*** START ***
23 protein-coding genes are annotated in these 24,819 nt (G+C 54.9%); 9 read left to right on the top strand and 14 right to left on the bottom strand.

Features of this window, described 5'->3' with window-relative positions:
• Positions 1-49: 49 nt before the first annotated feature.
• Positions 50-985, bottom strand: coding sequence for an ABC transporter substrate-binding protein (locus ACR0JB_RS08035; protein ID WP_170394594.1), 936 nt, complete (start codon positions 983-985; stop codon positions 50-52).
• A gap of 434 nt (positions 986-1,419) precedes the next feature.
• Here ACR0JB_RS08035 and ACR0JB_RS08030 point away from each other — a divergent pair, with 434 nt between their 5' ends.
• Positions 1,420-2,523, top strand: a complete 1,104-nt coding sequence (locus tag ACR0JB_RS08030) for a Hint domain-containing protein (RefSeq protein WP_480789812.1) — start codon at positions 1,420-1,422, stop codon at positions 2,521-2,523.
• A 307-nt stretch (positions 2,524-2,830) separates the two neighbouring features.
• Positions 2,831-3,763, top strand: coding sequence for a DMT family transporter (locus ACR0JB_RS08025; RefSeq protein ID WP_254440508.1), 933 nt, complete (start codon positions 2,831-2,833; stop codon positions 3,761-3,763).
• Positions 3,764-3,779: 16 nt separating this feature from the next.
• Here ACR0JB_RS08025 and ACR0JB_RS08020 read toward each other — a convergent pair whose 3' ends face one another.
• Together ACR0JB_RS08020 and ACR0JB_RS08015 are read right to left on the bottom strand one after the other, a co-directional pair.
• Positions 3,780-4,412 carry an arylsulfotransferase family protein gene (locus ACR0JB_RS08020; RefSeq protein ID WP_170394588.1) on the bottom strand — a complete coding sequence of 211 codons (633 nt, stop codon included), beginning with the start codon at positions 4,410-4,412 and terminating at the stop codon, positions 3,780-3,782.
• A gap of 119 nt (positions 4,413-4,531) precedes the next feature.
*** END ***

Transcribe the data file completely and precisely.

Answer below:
23 protein-coding genes are annotated in these 24,819 nt (G+C 54.9%); 9 read left to right on the top strand and 14 right to left on the bottom strand.

Features of this window, described 5'->3' with window-relative positions:
• Positions 1-49: 49 nt before the first annotated feature.
• Positions 50-985, bottom strand: coding sequence for an ABC transporter substrate-binding protein (locus ACR0JB_RS08035; protein ID WP_170394594.1), 936 nt, complete (start codon positions 983-985; stop codon positions 50-52).
• A gap of 434 nt (positions 986-1,419) precedes the next feature.
• Here ACR0JB_RS08035 and ACR0JB_RS08030 point away from each other — a divergent pair, with 434 nt between their 5' ends.
• Positions 1,420-2,523, top strand: a complete 1,104-nt coding sequence (locus tag ACR0JB_RS08030) for a Hint domain-containing protein (RefSeq protein WP_480789812.1) — start codon at positions 1,420-1,422, stop codon at positions 2,521-2,523.
• A 307-nt stretch (positions 2,524-2,830) separates the two neighbouring features.
• Positions 2,831-3,763, top strand: coding sequence for a DMT family transporter (locus ACR0JB_RS08025; RefSeq protein ID WP_254440508.1), 933 nt, complete (start codon positions 2,831-2,833; stop codon positions 3,761-3,763).
• Positions 3,764-3,779: 16 nt separating this feature from the next.
• Here ACR0JB_RS08025 and ACR0JB_RS08020 read toward each other — a convergent pair whose 3' ends face one another.
• Together ACR0JB_RS08020 and ACR0JB_RS08015 are read right to left on the bottom strand one after the other, a co-directional pair.
• Positions 3,780-4,412 carry an arylsulfotransferase family protein gene (locus ACR0JB_RS08020; RefSeq protein ID WP_170394588.1) on the bottom strand — a complete coding sequence of 211 codons (633 nt, stop codon included), beginning with the start codon at positions 4,410-4,412 and terminating at the stop codon, positions 3,780-3,782.
• A gap of 119 nt (positions 4,413-4,531) precedes the next feature.